Hypoxia-inducible factor 1: A link between metabolism and T cell differentiation and a potential therapeutic target

Fan Pan, Joseph Barbi, Drew M. Pardoll

Research output: Contribution to journalArticlepeer-review

Abstract

Naïve T cells activated by antigen-presenting cells (APC) can be differentiated into at least four major types of T-helper (TH) cells: TH1, TH2, TH17 and inducible regulatory T cells (iTreg) based on their unique cytokine production profiles and characteristic functions.1 TH1 produce interferon-γ (IFNγ) and are important for protective immune responses to intracellular viral, bacterial and parasitic infection. TH2 cells produce interleukin-4 (IL-4), IL-5, IL-23 and are critical for controlling extracellular parasites such as helminthes. TH17 cells are responsible for expelling extracellular bacteria and fungi through secretion of IL-17a, IL-17f and IL-22.2 These cells however are perhaps better known for their propensity to drive autoimmune responses. Tregs including naturally occurring regulatory T cells (nTreg) play important roles in the suppressive control of both innate and adaptive immunity in vivo3,4.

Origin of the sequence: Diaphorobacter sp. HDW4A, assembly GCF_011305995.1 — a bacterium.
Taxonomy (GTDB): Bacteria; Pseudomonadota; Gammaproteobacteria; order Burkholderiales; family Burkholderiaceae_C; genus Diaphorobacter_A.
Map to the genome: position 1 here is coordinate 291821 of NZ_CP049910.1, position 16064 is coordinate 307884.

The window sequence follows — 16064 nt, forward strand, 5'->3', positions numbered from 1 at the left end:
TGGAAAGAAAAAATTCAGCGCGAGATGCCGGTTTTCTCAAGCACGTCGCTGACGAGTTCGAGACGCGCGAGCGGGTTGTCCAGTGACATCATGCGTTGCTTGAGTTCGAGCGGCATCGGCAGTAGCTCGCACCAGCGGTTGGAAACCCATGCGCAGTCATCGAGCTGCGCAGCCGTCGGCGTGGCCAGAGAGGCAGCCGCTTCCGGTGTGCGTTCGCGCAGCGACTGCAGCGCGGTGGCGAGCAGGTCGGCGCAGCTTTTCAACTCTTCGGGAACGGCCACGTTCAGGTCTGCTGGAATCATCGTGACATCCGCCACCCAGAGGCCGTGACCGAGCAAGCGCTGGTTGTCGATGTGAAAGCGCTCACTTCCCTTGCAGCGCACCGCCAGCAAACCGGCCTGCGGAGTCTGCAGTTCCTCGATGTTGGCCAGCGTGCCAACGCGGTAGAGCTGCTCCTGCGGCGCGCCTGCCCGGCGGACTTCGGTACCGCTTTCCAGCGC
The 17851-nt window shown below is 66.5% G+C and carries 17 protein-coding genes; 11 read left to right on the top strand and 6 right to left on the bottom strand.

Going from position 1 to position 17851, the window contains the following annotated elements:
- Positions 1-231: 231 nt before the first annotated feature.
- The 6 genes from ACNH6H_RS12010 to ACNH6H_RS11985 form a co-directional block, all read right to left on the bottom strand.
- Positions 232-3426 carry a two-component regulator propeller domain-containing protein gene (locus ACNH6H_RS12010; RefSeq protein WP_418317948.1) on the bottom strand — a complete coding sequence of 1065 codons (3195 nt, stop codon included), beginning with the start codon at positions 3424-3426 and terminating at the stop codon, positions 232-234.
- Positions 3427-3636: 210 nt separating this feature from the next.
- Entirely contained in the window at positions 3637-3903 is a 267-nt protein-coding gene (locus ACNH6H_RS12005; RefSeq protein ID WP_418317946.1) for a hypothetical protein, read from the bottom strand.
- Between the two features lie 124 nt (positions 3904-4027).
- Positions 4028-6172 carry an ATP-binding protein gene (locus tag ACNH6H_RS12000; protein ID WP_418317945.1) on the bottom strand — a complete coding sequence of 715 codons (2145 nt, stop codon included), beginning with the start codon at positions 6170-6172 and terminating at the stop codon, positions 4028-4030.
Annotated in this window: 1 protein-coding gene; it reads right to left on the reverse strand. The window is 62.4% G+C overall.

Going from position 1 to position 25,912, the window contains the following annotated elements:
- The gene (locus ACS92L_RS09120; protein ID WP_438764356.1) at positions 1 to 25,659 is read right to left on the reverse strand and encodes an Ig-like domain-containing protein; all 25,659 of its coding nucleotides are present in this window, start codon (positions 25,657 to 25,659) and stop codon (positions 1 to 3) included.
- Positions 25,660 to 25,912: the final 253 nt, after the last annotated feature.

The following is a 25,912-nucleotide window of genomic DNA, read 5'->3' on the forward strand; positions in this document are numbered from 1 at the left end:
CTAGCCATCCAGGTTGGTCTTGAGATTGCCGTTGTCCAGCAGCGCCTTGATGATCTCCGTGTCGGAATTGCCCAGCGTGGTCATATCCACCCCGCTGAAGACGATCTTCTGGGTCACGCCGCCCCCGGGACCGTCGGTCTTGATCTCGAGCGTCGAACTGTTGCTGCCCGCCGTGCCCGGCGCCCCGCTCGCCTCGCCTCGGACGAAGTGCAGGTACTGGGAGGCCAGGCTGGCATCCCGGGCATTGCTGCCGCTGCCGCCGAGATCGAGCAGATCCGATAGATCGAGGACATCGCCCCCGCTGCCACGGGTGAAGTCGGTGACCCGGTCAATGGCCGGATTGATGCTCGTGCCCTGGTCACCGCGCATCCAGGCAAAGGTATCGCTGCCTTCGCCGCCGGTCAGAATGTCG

Original languageEnglish (US)
Pages (from-to)510-515
Number of pages6
JournalOncoImmunology
Volume1
Issue number4
DOIs
StatePublished - 2012

Keywords

  • Cancer
  • Hif1
  • Hypoxia
  • Inflammation
  • Metabolism
  • T cell differentiation

ASJC Scopus subject areas

  • Immunology and Allergy
  • Immunology
  • Oncology

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